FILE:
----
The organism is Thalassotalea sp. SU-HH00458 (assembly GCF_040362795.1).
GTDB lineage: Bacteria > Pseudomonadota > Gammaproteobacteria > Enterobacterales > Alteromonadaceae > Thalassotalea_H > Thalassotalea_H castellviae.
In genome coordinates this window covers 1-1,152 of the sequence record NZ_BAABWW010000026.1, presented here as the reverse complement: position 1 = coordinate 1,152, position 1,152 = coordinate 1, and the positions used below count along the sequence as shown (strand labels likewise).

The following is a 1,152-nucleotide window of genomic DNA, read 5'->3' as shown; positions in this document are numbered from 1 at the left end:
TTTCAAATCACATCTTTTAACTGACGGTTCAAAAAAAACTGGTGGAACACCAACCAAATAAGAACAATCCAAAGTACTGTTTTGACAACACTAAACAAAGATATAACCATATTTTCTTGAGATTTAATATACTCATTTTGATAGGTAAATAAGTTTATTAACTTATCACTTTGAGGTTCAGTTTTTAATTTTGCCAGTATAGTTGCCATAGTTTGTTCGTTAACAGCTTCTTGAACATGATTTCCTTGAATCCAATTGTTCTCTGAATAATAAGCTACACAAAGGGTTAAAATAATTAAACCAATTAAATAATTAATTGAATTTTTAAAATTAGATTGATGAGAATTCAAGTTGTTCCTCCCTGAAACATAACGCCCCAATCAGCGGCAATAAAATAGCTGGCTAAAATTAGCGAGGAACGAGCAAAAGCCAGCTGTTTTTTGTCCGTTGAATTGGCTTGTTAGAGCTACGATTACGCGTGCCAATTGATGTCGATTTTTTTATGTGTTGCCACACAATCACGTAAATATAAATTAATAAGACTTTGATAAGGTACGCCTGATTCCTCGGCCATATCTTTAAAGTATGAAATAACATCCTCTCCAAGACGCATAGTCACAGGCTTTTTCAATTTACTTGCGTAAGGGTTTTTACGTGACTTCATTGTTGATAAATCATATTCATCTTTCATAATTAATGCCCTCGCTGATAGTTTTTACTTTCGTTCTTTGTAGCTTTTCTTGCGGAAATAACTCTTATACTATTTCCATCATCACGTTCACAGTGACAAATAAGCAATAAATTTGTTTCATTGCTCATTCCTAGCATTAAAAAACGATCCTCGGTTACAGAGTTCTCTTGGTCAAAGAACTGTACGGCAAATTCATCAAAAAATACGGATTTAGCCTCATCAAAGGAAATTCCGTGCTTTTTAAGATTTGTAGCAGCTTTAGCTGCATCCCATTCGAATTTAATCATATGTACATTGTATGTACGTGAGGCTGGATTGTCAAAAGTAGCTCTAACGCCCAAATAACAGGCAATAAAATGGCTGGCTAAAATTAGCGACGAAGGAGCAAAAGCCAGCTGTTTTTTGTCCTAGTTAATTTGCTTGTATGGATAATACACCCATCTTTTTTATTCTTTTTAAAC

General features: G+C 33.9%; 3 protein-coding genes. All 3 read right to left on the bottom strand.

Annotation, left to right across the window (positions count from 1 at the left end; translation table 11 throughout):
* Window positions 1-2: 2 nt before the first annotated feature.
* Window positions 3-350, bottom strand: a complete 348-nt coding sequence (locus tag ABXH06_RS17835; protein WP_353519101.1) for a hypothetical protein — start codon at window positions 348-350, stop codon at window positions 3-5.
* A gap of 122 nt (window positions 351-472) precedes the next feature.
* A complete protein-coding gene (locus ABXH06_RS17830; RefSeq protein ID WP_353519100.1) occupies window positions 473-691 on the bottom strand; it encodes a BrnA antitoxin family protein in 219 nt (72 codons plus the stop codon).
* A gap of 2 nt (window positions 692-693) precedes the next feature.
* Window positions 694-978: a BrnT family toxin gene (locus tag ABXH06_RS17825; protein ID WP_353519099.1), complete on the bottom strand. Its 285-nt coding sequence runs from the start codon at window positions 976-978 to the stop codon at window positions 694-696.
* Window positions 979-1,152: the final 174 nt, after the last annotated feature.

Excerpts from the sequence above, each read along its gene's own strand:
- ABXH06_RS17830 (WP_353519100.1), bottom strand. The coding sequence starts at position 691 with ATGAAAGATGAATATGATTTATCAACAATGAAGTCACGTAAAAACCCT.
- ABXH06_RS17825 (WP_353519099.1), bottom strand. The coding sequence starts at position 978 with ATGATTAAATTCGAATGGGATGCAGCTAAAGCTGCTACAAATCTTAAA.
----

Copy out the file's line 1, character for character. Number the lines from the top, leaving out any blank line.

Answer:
The organism is Thalassotalea sp. SU-HH00458 (assembly GCF_040362795.1).